What the Adoption of Telemedicine Means for Healthcare in the Future
In the years to come, we may look back on the COVID-19 pandemic as the tipping point in the global adoption of telemedicine. As the threat of contracting the novel coronavirus keeps most patients at home, providers like ChenMed have adapted, keeping in touch via phone and video through telemedicine. Despite assumed (and in some cases actual) downsides associated with telemedicine — the necessity of touch in all forms of health care, the lack of reimbursement by government and insurers, and the inconsistent access to technology among patients — in our experience, telemedicine has made a critical impact in our ability to keep our patients happy, healthy and out of the ED. Over and over again, our patients have told us how much they appreciate the convenience and reassurance of being able to meet and talk with us from the comfort of their own living rooms during this difficult and dangerous time.
Does this mean all medical care should go virtual after the pandemic ends? Certainly not. The physician-patient relationship is a very important one and relationships are difficult to build in a virtual-only setting. Also, there are many interactions and procedures that cannot be replicated from a distance — testing for strep throat, for one, or setting a broken hip. But other health concerns can be very effectively handled through telephone or video appointments. Take routine post-surgical follow-up visits: If the appointment’s sole purpose is to ask patients questions, but patients otherwise feels fine, why do they need to come in? Another example is an urgent care visit for gastrointestinal distress: Couldn’t a consultation by phone with advice to pick up some over-the-counter medication achieve the same result as an in-person visit?
Of course, while telemedicine promises to save time, increase access and convenience, and in many cases, reduce costs, it also comes with concerns. Doctor-patient relationships could be reduced to little more than transactions, reducing the interpersonal benefits some patients — particularly seniors — derive from appointments. Telemedicine platforms must be HIPAA compliant and extensive care must be taken to protect patients’ personal information. Procedures must be developed to ensure that information gained during telemedicine visits is properly updated in a patient’s electronic medical record so that providers can access a full picture of their health history before taking any action. These are challenging issues, to be sure. But they are solvable through the adoption of industry-wide standards and robust training.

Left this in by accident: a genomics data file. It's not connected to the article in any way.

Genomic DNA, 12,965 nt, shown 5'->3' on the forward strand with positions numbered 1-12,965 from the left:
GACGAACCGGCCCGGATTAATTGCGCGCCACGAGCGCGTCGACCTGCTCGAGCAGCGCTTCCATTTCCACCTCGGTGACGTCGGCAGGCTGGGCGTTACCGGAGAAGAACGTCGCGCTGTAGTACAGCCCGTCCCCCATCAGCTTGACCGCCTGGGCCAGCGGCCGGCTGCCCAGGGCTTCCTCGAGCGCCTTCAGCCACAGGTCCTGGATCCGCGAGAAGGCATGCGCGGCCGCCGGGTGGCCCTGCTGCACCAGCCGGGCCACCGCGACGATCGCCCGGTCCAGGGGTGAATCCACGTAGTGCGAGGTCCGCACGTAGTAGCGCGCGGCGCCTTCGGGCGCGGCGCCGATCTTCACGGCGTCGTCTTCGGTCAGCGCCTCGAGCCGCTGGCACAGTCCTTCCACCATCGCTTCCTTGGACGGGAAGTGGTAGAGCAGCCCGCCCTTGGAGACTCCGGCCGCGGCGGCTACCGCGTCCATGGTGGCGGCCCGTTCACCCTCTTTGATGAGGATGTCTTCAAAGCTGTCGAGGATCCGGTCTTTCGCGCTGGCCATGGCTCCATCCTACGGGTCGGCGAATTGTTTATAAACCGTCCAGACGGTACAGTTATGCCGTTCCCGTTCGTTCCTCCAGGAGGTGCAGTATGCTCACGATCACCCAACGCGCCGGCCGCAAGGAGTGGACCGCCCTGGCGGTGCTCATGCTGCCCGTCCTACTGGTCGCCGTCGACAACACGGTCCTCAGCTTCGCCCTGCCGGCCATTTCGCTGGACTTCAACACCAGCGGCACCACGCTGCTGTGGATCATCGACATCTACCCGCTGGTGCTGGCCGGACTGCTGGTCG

At ChenMed, we’re well prepared to succeed in telemedicine because of our track record of providing high-quality, face-to-face primary care. Before COVID-19 struck, about 98 percent of ChenMed visits were in-person appointments. We see our patients often — usually monthly — so we know them well and there’s a strong element of trust in these relationships. Therefore, when the pandemic began and we decided to move more than 90 percent of our appointments to telemedicine, our patients felt comfortable with the change. We ensured that the same physician team that saw patients in person reached out to them by phone, computer, or mobile device. Our patients’ outcomes — in relation to COVID-19 but also the many other chronic conditions they face — have been largely positive even though we have not been able to see many of them in person since the onset of the pandemic.
It’s worth mentioning that a big reason ChenMed has been successful in quickly transitioning to telemedicine during this pandemic is because we operate on a capitation model. We’re paid up front, so we’ve not experienced the precipitous drop in revenue that fee-for-service providers have faced in the COVID-19 crisis. Instead, we’re focused on the future, investing in video platforms that can provide the kind of high-touch virtual care we want to give to our patients. We’re thinking about how the ability to check in more often with more patients could create a supercharged version of preventive medicine: In addition to seeing many patients for a monthly, in-person checkup, why not also connect with some patients once a week online? How could that higher frequency improve outcomes for patients struggling with diabetes, obesity, high blood pressure, and other chronic conditions? Can telehealth actually help us improve our outcomes and our reach?
We believe this is just the first step in the systematic adoption of telemedicine in American health care and — like everything in our industry — it’s probably going to take several years to fully flesh out. Other steps need to be taken for telemedicine to truly take off in the post-COVID-19 environment. Remote monitoring tools (like glucose monitors and apps that connect with blood pressure cuffs) must continue improving. Regulations that restrict providers from giving patients devices such as smartphones need to be re-examined so that more people (especially those from low-income backgrounds) have the ability to connect virtually with their providers. Finally, providers need to approach telemedicine not as a totally new frontier but rather an extension of existing patient-provider relationships.
At ChenMed, we’re confident that this direction is the right one for our practices and our patients. And in the years to come, we’ll remember the dark days of this pandemic as a forceful push into modern medicine’s next chapter.